Acocella on Ballet and Sex
Posted 01 March 2005 - 09:52 PM
Posted 01 March 2005 - 10:58 PM
Posted 02 March 2005 - 01:56 PM
Some eyebrows may be raised by her mention, at the conclusion of her lecture, of Balanchine’s reported preference for performing a certain chivalrous service.....
Posted 02 March 2005 - 04:33 PM
Posted 02 March 2005 - 07:28 PM
Acocella was -- among other things -- taking on the feminist critics who attacked Balanchine for exploiting the female body, and ultimately claimed that B gave women their whole bodies -- including the crotch -- to use as artists in a generous, free, and liberating way. (I can't remember her words exactly there.)
It was really valuable for her to do this in a university context, for that's where the criticism came from. (Acocella had been broght to Berkeley as the Avenali Lecturer in he Humanities.) It was particularly strong that Acocella could point out that in the 80's, when feminism was "first-stage," it was necessary for them to make these attacks on Balanchine (she's not opposed to consciousness-raising and all that) and handsomely pointed out that Ann Daley (sp?) who's a fine critic, has taken a more nuanced position since.
Also, for context -- Acocella's not keen on "academic" criticism, which she told a group of students a few days before, she considers to be toxic to the writer, the reader, and the subject. I agree with that assessment.
I'd say she's taking a humane position aligned with the "wisdom" tradition, and opposing those of the "knowledge" tradition, which is right now involved in polysyllabic theorizing and career-making, in shocking disregard of the evidence.
So it was a great thing that she brought her guns to bear on that.
It's also true, i so agree, it was wonderful -- and a rare privilege -- to SEE the Agon pas de deux with Mitchell and Adams, complete, entire, filmed within a year of the debut, in a very grainy but totally legible recording made by the CBC. She showed the whole thing.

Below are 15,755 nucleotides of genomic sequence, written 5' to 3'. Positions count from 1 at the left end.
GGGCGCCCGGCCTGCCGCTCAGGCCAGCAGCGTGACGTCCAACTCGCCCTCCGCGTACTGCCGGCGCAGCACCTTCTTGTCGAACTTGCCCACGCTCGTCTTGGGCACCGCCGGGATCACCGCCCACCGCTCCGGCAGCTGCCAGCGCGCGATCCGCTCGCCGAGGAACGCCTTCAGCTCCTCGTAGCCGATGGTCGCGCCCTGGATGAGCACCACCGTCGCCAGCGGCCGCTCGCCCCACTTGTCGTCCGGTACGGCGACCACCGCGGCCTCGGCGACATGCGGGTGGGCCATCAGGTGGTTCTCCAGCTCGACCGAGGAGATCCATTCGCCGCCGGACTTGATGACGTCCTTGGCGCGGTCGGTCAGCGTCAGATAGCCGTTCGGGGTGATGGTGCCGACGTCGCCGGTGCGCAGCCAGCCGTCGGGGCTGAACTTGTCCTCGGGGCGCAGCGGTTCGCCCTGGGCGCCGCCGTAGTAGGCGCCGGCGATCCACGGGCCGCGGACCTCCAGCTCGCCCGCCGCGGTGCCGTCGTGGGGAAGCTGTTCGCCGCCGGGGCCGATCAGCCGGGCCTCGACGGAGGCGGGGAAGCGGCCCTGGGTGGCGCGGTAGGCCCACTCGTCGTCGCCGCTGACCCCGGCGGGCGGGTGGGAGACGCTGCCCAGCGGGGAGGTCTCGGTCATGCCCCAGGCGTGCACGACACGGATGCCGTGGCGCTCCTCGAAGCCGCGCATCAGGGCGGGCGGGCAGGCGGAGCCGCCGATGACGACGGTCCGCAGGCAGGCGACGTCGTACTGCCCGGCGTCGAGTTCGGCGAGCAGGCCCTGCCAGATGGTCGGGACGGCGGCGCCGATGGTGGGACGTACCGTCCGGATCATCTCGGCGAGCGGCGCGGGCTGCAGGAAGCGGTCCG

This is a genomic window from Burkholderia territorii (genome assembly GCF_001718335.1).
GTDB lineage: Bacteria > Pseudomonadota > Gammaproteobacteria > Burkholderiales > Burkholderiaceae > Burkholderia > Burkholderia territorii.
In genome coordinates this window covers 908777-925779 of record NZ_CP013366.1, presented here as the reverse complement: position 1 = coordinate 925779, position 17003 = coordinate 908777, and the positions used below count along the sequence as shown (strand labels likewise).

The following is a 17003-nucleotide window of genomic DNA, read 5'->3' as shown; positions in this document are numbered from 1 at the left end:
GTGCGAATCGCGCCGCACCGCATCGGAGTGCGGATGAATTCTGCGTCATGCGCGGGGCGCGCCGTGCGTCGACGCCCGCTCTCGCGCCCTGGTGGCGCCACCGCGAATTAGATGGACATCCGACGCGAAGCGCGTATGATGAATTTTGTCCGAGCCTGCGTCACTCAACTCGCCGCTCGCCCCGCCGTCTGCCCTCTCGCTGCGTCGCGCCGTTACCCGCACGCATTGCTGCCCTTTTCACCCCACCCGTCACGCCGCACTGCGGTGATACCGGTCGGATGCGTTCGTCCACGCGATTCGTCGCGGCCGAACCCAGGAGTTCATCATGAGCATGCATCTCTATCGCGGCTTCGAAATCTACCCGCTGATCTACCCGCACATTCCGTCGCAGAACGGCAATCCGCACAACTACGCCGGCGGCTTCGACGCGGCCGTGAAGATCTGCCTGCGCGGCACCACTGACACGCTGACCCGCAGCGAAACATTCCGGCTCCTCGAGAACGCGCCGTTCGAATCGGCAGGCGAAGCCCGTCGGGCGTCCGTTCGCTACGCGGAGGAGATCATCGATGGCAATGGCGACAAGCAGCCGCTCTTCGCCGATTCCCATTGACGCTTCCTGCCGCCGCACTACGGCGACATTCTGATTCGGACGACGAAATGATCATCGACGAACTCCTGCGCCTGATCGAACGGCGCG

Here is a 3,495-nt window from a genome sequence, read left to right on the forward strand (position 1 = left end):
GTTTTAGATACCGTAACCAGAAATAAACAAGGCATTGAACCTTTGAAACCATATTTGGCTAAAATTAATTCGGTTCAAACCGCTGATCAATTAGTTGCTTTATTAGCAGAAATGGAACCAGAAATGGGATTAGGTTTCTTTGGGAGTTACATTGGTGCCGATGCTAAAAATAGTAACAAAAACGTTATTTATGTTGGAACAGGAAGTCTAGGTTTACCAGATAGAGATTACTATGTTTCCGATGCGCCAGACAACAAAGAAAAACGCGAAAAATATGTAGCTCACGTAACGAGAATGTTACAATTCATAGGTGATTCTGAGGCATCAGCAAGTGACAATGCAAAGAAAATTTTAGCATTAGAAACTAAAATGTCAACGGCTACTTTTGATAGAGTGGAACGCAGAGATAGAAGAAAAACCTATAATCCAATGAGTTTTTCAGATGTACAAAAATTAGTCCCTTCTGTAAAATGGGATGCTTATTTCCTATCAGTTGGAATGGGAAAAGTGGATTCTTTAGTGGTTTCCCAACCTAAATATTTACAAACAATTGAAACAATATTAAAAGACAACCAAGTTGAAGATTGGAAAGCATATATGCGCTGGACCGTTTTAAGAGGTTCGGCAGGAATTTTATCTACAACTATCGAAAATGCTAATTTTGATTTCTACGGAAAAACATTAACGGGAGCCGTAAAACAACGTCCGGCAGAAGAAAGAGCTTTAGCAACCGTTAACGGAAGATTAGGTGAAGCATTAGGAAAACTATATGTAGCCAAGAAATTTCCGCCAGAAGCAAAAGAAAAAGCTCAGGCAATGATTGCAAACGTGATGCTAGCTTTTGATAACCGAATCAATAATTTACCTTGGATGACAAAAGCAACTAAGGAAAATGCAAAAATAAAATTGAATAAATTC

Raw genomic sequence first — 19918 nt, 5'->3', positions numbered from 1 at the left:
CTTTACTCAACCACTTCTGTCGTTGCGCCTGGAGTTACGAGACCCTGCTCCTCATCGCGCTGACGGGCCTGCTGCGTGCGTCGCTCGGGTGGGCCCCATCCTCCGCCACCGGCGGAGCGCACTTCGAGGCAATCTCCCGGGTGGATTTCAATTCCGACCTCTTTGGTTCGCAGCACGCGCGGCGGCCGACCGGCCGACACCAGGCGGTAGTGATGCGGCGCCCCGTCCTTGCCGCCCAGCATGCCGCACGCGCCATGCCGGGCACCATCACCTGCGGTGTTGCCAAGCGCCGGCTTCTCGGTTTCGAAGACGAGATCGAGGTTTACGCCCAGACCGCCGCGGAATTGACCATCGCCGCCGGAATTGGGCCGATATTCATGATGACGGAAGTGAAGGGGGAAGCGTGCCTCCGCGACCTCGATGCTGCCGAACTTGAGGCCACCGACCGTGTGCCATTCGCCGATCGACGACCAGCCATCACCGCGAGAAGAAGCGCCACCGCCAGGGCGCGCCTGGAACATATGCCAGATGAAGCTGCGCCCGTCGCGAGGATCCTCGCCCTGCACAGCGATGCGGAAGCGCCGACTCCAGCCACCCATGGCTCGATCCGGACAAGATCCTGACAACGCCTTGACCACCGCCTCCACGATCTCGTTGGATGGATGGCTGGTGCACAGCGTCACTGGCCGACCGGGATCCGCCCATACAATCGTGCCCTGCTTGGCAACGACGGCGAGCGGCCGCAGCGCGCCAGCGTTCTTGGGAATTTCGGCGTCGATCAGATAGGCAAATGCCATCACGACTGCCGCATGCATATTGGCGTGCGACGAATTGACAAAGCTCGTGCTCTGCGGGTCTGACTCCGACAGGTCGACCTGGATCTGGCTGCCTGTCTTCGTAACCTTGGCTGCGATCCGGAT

If she'd had another hour, I wish she could have gone into all the issues raised by Allegra Kent's eroticism -- Bugaku, though, is not available on tape, but Kent's swooning manner with Agon IS something we can see (how she throws her head back, inviting Mitchell to drop her into those splits, and she goes all the way down). It would have enriched the talk without having in any way detracted from her point, that Balanchine empowered women dancers rather than demeaned them.
she did say somethig I couldn't agree with, that dancers don't/can't go past the 180 degree penchee. I have to disagree with that, I've seen Joanna Berman go past 6 o'clock, in Tomasson's Concerto in d, and Darci Kistler also in Bizet. But this is a tiny point.
Posted 02 March 2005 - 08:04 PM
Thank you very much, Paul, dirac, and everyone who commented on this. What do other people think?
Posted 02 March 2005 - 08:33 PM
What an interesting, edgy performance by Acocella. She appeared to be talking from notes rather than a script and to be extemporizing (parentheses within parenthesis, as she thought about things that needed further explanation or illustration). Also: Marvellous communication of the history behind the presentation of the female body from the 19th century through Balanchine (clips from Prodigal Son and Agon), with comparisons to Ashton and Armitage.
It took me a while to realize that her provocative label "crotch" actually refers to the "frank use of the female pelvis" -- and pretty much resolves itself into a discussion of the use of increasingly high extensions (to the 6 o'clock).
I loved her tributes to Balanchine, especially in the q and a. One questioner apparently thought she was claiming that this (sex/crotch/pelvis/etc.) was all Balanchine was about. She responded that this was just one of his colors -- then thought for a second and said, "but it is fundamental."
I hope, in rewriting and expanding this lecture, she develops her points about the kinetic response to dance, as well as her thoughts about Balanchine's special genius for training women and for "making them more brave and daring."
Edited by bart, 02 March 2005 - 08:34 PM.
Posted 02 March 2005 - 08:38 PM
How can anyone who's seen the Siren say that Balanchine disempowered women???? And even in Agon, where the woman is less aggressive, she is not without will. But JA's observation that the criticisms had to be made makes perfect sense in the context of the times.
BalletNut, on Mar 2 2005, 11:04 PM, said:
Paul Parish, on Mar 2 2005, 10:28 PM, said:
Posted 03 March 2005 - 10:13 AM
Parenthetically, I note that the correct word is “suffragists,” not “suffragettes” – although the latter term is often seen and heard, it’s a term of disparagement. (No offense intended, BalletNut – just pointing it out for the record. )
Posted 03 March 2005 - 10:42 AM